Do teens keep diaries in this day and age?

Oct 17, 2019 | 0 comments

Harry Albert Espy c. 1890

I’ve been re-reading my grandfather’s 1890 diary in an effort to corroborate a few facts for a book I’m working on.  What I really need is the 1892 volume which I think I turned over to the Washington State Historical Society some thirty years ago with the rest of the family papers.  How this 1890 volume was overlooked, I don’t know.  It’s not the only such item, of course — it’s a big house with lots of hidey-holes and, though I need to gather up some recently discovered bits and pieces and take them to Tacoma, for now I’m enjoying the opportunity to meet my then thirteen-year-old grandfather.

His entries were brief and, unfortunately, were in pencil which is fast fading.  Fortunately for posterity, though, Willard made a copy of Papa’s 1893 diary — laboriously typed on his old manual typewriter.  I should do the same for this earlier volume, before it becomes completely illegible.  Not that the entries were earth-shaking in any way.  But they gave a clear picture of life in Oysterville 130 years ago.  By way of example, here are a few entries by Harry Albert Espy, age 13:

March 1 – I paid J.P. Musgrave $1.00 for which I got a receipt.  I now have a bank account with Mamma: Credits $26.00 Debit $1.00.

March 2 – I went to prayer meeting this evening.  The subject for this time is:  Will God accept my excuses.

Oysterville School 1875-1907

March 3 – I borrowed $00.05 from Ferdinand [Ferdinand Nelson, a schoolmate] this morning to buy peanuts.
At noon just as I was coming out of the School House, Henry Olsen let me have $1.75 to send and get a years subscription of the
Youths Companion for him.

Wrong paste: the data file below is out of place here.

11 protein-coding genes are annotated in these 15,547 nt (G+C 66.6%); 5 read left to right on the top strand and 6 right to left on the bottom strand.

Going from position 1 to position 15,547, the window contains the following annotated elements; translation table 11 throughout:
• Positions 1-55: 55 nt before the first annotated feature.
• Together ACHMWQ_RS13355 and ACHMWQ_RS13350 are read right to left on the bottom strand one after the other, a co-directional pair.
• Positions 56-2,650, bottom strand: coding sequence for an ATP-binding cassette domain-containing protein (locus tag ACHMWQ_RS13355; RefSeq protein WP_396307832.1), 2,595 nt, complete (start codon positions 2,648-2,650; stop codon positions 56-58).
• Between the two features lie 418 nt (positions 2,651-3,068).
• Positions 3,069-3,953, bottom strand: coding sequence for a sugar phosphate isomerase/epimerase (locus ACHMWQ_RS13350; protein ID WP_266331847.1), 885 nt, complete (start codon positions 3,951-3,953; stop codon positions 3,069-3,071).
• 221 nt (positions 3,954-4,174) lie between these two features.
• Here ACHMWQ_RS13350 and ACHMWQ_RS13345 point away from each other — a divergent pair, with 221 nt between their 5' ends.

March 4 -Papa borrowed $.05 from me today. [ marked Paid.]
I paid Mamma $.50 this evening on my debt of $1.00..  I now owe $.50.  Ed [his older brother] and I made $1.35 today.  I got $.65 of it.
I did not lock the chickens up last night and one is gone.

March 5 – There were three horses kept in our barn last night.  One belonged to Jacobson and two to Tinker.
Ed took five men to the terminus
[in Nahcotta] this evening.  He received $3.00.  I got $1.00 as I did his work for him.

March 6 – The hen that was missing Tuesday came to feed this morning.
The three horses that were kept in our barn Tuesday night were kept there last night also.

H.A. Espy’s 1890 Diary

And so go the entries  through the spring and early summer.  He speaks of “killing a beef” and “killing 2 ewes” and of going to Astoria where he purchased “a suit, a pair of shoes, a hat, cravat, two overshirts, pair of suspenders and a pair of drawers for $15.”    (I can’t help but wonder if those are the clothes he is wearing in his 1890 photograph.I

All very interesting — more than I remember my own pathetic diary entries being.  I wonder if teens keep diaries these days.  And, if they do, how different their entries must be!


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